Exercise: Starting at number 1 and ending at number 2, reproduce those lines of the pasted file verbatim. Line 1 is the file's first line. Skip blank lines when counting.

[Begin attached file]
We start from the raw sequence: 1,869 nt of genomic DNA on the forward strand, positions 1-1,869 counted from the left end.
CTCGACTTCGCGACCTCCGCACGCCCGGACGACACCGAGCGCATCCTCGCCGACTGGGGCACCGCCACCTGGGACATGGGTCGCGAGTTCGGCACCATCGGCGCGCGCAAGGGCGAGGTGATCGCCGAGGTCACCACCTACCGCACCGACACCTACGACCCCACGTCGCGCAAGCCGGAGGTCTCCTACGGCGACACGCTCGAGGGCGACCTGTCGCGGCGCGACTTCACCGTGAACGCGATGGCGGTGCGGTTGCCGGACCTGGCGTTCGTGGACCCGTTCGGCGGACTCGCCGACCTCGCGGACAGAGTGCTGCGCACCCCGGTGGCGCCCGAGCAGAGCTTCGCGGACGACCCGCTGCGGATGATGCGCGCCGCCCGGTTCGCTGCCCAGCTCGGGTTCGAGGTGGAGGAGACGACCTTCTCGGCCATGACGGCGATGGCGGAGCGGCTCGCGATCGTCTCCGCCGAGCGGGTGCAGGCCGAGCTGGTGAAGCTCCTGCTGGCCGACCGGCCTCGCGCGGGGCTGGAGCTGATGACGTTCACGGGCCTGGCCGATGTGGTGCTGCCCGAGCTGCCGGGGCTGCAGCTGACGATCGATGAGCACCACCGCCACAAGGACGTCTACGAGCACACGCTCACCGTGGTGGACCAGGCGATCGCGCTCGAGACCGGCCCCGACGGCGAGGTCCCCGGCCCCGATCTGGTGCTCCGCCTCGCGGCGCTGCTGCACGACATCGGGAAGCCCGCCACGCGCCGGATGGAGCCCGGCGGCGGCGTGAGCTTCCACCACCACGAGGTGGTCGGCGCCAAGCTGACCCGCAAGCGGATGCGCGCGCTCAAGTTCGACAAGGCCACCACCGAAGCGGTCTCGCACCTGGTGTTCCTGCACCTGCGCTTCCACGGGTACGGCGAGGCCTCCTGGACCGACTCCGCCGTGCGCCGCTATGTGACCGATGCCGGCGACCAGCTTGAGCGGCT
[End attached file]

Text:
We start from the raw sequence: 1,869 nt of genomic DNA on the forward strand, positions 1-1,869 counted from the left end.
CTCGACTTCGCGACCTCCGCACGCCCGGACGACACCGAGCGCATCCTCGCCGACTGGGGCACCGCCACCTGGGACATGGGTCGCGAGTTCGGCACCATCGGCGCGCGCAAGGGCGAGGTGATCGCCGAGGTCACCACCTACCGCACCGACACCTACGACCCCACGTCGCGCAAGCCGGAGGTCTCCTACGGCGACACGCTCGAGGGCGACCTGTCGCGGCGCGACTTCACCGTGAACGCGATGGCGGTGCGGTTGCCGGACCTGGCGTTCGTGGACCCGTTCGGCGGACTCGCCGACCTCGCGGACAGAGTGCTGCGCACCCCGGTGGCGCCCGAGCAGAGCTTCGCGGACGACCCGCTGCGGATGATGCGCGCCGCCCGGTTCGCTGCCCAGCTCGGGTTCGAGGTGGAGGAGACGACCTTCTCGGCCATGACGGCGATGGCGGAGCGGCTCGCGATCGTCTCCGCCGAGCGGGTGCAGGCCGAGCTGGTGAAGCTCCTGCTGGCCGACCGGCCTCGCGCGGGGCTGGAGCTGATGACGTTCACGGGCCTGGCCGATGTGGTGCTGCCCGAGCTGCCGGGGCTGCAGCTGACGATCGATGAGCACCACCGCCACAAGGACGTCTACGAGCACACGCTCACCGTGGTGGACCAGGCGATCGCGCTCGAGACCGGCCCCGACGGCGAGGTCCCCGGCCCCGATCTGGTGCTCCGCCTCGCGGCGCTGCTGCACGACATCGGGAAGCCCGCCACGCGCCGGATGGAGCCCGGCGGCGGCGTGAGCTTCCACCACCACGAGGTGGTCGGCGCCAAGCTGACCCGCAAGCGGATGCGCGCGCTCAAGTTCGACAAGGCCACCACCGAAGCGGTCTCGCACCTGGTGTTCCTGCACCTGCGCTTCCACGGGTACGGCGAGGCCTCCTGGACCGACTCCGCCGTGCGCCGCTATGTGACCGATGCCGGCGACCAGCTTGAGCGGCT